But even if the rate of cloud migration is stabilizing, the cloud has assumed what appears to be a permanent and, in many cases, leading role in IT infrastructure. As further evidence, 44% of respondents to the ESG survey said they expect more than 40% of their business applications to run on public cloud infrastructure in three years -- nearly two-and-a-half times the number who are at that level of cloud usage now.
Cloud infrastructure changes IT roles and responsibilities
Widespread use of the cloud has significantly changed the duties of IT teams and their leaders. "We no longer unbox things, rack 'em and stack 'em," said Wayne Sadin, an author, board advisor and former CIO.
But if IT leaders in cloud-first organizations aren't managing the process of deploying hardware in data centers, what are they doing? Generally, their responsibilities sort out into the following priorities:
- to get the best deals possible from cloud providers;
- to develop strategic applications;
- to ensure that cloud systems and services are configured optimally;
- to monitor compliance with service-level agreements by providers; and
- to continue to tie IT to business objectives.
"There is a role for IT professionals in an organization, but the role is not [installing] big iron and running a data center. I would be very happy not to run a data center. The exciting piece is the use of technology to improve the way we do business," said Keri Pearlson, president of KP Partners, an advisory services firm for C-level executives. Pearlson, who holds a DBA in information systems from Harvard Business School, is also executive director of the Cybersecurity at MIT Sloan research consortium.
Even in the cloud, organizations can gain strategic advantages through how they apply technology, she added. "It could be the way you configure your processes and your people with your processes. In the cloud, the data is still yours. The way you configure the application is yours. No one uses plain vanilla everything anymore."
IT executives agreed. "I'm sure the server team is thrilled that they no longer have to get up in the middle of the night and head into the office to replace a failing disk drive or a burned-out power supply," said an IT director for a company based in New York, who asked to remain anonymous.
But there's still plenty of work to do in managing cloud services to deliver business benefits, he explained. "IT's value will continue to be how those systems and applications are being used: setting up interfaces correctly, managing applications, maintaining acceptable performance levels, ensuring meaningful and accurate data, providing value to the business, delivering functionality, ensuring security and privacy."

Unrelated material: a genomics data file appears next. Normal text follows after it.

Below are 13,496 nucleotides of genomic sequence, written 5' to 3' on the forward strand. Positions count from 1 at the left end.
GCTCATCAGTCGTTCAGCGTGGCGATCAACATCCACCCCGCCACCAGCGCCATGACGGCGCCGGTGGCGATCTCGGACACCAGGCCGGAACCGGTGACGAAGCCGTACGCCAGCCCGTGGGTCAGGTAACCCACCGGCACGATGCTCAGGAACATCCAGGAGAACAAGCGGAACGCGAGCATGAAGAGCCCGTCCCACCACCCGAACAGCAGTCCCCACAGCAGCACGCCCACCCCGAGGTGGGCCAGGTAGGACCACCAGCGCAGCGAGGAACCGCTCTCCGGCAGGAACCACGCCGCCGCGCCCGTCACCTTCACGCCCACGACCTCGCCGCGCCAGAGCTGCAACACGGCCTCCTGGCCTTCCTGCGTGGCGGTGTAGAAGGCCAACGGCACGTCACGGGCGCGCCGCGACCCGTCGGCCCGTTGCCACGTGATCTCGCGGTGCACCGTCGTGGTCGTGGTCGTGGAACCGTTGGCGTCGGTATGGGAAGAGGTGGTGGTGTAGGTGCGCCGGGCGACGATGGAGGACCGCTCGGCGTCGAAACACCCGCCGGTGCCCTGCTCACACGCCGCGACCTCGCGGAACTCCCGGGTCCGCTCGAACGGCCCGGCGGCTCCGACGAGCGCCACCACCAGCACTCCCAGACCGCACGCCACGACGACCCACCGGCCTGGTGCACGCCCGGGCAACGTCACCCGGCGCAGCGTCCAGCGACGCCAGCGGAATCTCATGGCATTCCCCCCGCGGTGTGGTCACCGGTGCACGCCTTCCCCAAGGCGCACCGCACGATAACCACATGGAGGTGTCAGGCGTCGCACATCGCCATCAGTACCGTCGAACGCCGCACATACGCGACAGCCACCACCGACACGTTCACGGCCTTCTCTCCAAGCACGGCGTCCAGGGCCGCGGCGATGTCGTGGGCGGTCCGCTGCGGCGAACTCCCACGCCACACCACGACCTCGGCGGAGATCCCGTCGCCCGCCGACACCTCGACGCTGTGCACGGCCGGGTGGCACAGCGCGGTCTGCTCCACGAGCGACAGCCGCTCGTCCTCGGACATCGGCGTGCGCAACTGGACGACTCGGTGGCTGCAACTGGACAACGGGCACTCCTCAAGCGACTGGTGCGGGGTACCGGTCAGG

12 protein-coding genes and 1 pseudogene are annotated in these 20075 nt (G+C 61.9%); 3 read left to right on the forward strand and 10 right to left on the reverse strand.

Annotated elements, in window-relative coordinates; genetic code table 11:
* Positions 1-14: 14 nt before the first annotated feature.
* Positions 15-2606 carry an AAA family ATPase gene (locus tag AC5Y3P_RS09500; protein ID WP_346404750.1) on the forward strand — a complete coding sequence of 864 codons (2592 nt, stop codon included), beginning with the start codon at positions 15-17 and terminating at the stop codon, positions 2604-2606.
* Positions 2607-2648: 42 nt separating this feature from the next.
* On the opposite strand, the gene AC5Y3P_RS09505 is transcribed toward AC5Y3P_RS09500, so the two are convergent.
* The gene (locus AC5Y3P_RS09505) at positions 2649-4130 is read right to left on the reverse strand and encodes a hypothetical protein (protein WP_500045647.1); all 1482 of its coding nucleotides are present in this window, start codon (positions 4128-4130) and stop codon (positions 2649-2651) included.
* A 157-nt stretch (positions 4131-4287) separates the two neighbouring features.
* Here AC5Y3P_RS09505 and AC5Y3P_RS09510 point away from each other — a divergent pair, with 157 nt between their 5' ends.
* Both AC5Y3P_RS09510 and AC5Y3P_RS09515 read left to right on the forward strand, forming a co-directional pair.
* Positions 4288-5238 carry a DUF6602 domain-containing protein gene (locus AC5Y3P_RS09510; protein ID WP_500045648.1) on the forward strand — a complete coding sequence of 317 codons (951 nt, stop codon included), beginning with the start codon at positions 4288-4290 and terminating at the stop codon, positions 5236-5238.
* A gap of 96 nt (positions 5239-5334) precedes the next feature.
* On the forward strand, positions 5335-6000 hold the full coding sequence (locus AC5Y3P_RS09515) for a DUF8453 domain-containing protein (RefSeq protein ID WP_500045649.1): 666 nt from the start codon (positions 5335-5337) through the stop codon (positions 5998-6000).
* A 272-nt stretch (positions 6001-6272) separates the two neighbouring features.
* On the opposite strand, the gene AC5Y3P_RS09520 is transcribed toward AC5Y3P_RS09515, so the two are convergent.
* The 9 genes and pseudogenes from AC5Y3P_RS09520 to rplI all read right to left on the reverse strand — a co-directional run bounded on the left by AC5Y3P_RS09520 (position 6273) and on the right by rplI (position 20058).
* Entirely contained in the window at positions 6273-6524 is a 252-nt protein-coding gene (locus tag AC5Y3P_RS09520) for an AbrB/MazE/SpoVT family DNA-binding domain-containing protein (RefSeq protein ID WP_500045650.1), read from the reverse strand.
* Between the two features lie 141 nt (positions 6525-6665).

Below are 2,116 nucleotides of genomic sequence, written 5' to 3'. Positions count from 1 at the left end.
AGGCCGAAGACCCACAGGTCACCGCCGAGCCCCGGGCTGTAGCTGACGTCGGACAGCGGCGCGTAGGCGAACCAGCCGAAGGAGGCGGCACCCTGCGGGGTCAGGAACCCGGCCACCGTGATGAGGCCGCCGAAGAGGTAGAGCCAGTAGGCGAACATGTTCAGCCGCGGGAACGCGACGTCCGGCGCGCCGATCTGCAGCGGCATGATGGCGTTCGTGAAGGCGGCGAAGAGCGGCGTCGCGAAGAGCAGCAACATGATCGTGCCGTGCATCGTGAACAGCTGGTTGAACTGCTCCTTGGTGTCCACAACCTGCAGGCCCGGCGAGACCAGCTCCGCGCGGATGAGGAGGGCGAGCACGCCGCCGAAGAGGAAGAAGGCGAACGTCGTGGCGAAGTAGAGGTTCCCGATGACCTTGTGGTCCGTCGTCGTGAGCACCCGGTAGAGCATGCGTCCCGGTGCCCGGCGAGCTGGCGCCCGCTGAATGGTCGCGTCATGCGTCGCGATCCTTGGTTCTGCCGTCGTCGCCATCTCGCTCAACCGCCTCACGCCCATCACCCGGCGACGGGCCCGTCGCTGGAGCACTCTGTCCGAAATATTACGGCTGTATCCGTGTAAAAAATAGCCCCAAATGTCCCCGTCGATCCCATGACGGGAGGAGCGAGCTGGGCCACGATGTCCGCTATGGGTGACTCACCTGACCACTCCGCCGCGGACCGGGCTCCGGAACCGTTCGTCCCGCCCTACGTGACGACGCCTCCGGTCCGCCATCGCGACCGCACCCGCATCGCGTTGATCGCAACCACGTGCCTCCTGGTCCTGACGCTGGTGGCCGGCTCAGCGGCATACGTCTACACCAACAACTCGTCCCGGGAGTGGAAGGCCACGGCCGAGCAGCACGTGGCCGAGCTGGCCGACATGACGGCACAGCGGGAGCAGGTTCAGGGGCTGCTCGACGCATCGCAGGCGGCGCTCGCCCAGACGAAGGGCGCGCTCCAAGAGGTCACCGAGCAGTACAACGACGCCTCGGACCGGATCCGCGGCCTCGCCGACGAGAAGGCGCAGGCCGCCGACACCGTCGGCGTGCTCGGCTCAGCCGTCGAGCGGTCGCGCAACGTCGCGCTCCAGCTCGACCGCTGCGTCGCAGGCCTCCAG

"The IT profession is becoming less and less connected to hardware, which has become commoditized," Nickolaisen said. "My profession has become much more about service delivery than hardware." He sees that as a welcome shift: "Hardware management is not what made [it] interesting."
To Postulka, using the cloud leads to a sharper focus on what matters most. "The cloud is enabling the CIO to be about business enablement -- [through] software, solutions and automation," he said.
Cloud-first strategy requires a cloud-savvy IT team
The leveling off of the growth rate in cloud usage might have something to do with the failure of cloud providers to fully meet cost expectations. ESG found that only 35% of survey respondents gave their public cloud infrastructure providers a good rating for meeting or surpassing expectations on cost, while 53% rated them as adequate. Out of eight criteria asked about in the survey, cost was the only one that did not receive a good rating from at least half of the respondents. By comparison, 59% rated their experience with cloud providers as good on both performance and security.
Ramnath Chellappa, an associate dean and academic director at Emory University's Goizueta Business School in Atlanta, laid the blame for those feelings at the feet of the cloud vendors. Chellappa has direct experience with cloud costs: He contracts with AWS for cloud services used by students in the Master of Science in Business Analytics program that he runs.
"The cloud providers have done a fantastic job of confusing the clients in terms of pricing. It's unbelievable how opaque the pricing is. Usage-based pricing sounds great. It assumes [the provider and the customer] both can monitor [usage]. But that is not the case," said Chellappa, who also is a professor of information systems and operations management at Goizueta.
Pearlson said there's an important IT role to be played in negotiating good deals with cloud providers and then ensuring that the contract terms on pricing and service levels are met. "Someone has to do that, to make sure you get what you want," she said, adding that that person should report to the CIO.
Some organizations might assign the task to their corporate purchasing department, Pearlson noted. But while purchasing managers can make sure that cloud contracts are done right, seeing to it that cloud systems and services are used as specified is something that only IT leaders can do, she asserted.
The first step in negotiating contracts with cloud providers is to understand the needs of the applications you're running, Postulka said. The performance, availability, security and resilience they require will determine the kinds of cloud services that are needed. It's prudent to spend the money on top-flight services for core applications, he advised. But for less strategic ones, such as email, organizations could economize on more affordable service levels.
Both Postulka and Nickolaisen are also working with two hyperscale cloud infrastructure providers in their migration projects -- a multi-cloud approach that accords with common business practice in many realms. In the cloud, too, establishing relationships with multiple providers fosters competition and keeps a customer from being totally dependent on a single vendor.
"I expect we will have workloads in both AWS and Azure," Nickolaisen said, referring to Microsoft's cloud platform. "They each have different advantages. One is better at communication services; the other is better at data processing." The two platforms also might need to work together to support Sorenson's applications in some cases, he added.